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Divorce Advice for Men | Fathers Rights Divorce | Child Custody

Providing men with essential divorce advice, fathers rights divorce information and child custody articles. Dads Divorce is a community for men facing divorce or fathers rights issues and run by Cordell and Cordell. Cordell & Cordell is a family law firm with a focus on men's divorce, child custody and fathers rights divorce.
Apr 07, 2005

Question:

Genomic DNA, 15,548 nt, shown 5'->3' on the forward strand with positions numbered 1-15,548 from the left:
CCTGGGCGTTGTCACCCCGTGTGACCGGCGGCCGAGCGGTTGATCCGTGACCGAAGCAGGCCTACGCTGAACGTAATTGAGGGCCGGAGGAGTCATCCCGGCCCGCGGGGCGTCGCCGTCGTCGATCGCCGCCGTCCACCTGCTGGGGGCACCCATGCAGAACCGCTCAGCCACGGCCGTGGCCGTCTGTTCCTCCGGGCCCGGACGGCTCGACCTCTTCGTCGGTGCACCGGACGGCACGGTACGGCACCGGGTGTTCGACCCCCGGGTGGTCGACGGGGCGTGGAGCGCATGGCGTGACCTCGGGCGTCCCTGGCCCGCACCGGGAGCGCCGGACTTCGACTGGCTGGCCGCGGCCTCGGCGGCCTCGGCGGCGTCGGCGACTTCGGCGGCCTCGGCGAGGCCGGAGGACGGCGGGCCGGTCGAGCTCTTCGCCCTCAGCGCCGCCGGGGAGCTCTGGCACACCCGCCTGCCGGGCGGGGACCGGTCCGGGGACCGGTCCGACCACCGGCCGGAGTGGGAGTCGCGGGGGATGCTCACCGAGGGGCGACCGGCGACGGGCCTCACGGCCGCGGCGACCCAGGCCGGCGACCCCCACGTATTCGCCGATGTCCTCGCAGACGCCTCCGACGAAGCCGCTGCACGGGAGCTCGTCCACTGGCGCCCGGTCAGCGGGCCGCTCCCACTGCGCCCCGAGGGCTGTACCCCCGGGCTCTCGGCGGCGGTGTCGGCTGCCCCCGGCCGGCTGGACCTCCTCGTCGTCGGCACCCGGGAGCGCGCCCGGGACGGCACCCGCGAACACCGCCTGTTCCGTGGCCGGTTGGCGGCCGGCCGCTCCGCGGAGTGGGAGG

I have been divorced for over two years. As of September of 2006 I filed for full custody of my 11 yr old son and 8 yr old daughter. I have always been active in the classrooms, PTA and extra-curricular activites. My ex is involved in none and continually makes poor decisions regarding the children. (ex. She bought a 2 bdrm townhome because it was a "good investment") This home cost the same as my 3 bdrm, 2 bth, 2 car garage home in a cul-de-sac with almost 1000 more sq ft. The children Always complain about inconsistancy in their lives not including medical issues that she does not properly address. Since I filed for custody, she has tried to become "Super Mom", tried to get involved in the kids lives, involved in school and she had her boyfriend move in to try to show "stability", of which I found out that he has been unemployed since January. My attorney keeps telling me we are in a very good position and I just found out that the Amicus has made positive feedback regarding meeting me and negative feedback regarding my ex to my attorney. My discovery was very lengthy and included hard documented facts of everything that I have issues with and my testamonial list includes several teachers and principals among others. My question is that my ex's attorney is set to give me a deposition and I am seeing that the people that will attend are my ex and her attorney, my attorney and the amicus. I have been told that I will be questioned by the opposing attorney, my attoney and the amicus. I am nervous because everything I have been told about this is that it is about the attorneys strategizing questions to trip me up, make me nervous, confuse me, bleed more info from me, demorilize me and to find weak spots like angering me. I am told this deposition is a good sign and shows that they are grasping for straws. I am however very nervous and have concerns as to me, this is my life and to these attorney's I am being told that this is the fun part for them to be able to make or break a case in a game of wit. I have been told to keep my answers to 5 words or less. Don't show any emotion. Be sure to show confidence with every answer and to ensure that questions asked in multiple forms are answered the same exact way. I have been through military review boards, of which I excelled, but I am having difficulty dettaching the emotional portion, that I believe is required in order to get through this. I have a week and a half to prepare and I wanted to know if there was any other helpful advice for this deposition. And/or if there are any support web sites specifically for this situation. I appreciate my attorney but feel that I should also be looking for other advise as well from different perspectives. Thank you.